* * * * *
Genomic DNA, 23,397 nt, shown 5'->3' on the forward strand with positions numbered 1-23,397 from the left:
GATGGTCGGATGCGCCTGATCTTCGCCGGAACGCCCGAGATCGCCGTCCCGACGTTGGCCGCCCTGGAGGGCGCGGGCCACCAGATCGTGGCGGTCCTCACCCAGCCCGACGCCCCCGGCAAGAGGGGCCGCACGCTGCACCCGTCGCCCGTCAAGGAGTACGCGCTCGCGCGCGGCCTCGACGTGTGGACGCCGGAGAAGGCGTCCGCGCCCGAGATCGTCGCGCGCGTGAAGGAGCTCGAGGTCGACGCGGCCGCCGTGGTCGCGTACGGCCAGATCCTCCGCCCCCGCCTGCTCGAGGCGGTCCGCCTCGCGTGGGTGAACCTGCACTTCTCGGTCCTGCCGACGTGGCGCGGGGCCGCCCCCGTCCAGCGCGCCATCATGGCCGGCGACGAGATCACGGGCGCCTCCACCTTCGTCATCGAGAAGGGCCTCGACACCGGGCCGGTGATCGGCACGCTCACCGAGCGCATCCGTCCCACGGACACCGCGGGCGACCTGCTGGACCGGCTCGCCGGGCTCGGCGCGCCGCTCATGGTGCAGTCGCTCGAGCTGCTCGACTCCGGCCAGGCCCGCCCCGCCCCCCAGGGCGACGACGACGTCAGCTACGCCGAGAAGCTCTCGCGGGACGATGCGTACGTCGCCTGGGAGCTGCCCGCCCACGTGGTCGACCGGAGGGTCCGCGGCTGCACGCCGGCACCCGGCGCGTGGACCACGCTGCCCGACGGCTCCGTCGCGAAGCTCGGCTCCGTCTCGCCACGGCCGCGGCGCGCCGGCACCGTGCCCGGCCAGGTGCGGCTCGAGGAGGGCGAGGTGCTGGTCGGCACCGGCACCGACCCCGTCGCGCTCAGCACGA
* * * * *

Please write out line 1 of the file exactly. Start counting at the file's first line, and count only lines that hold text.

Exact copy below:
Genomic DNA, 23,397 nt, shown 5'->3' on the forward strand with positions numbered 1-23,397 from the left: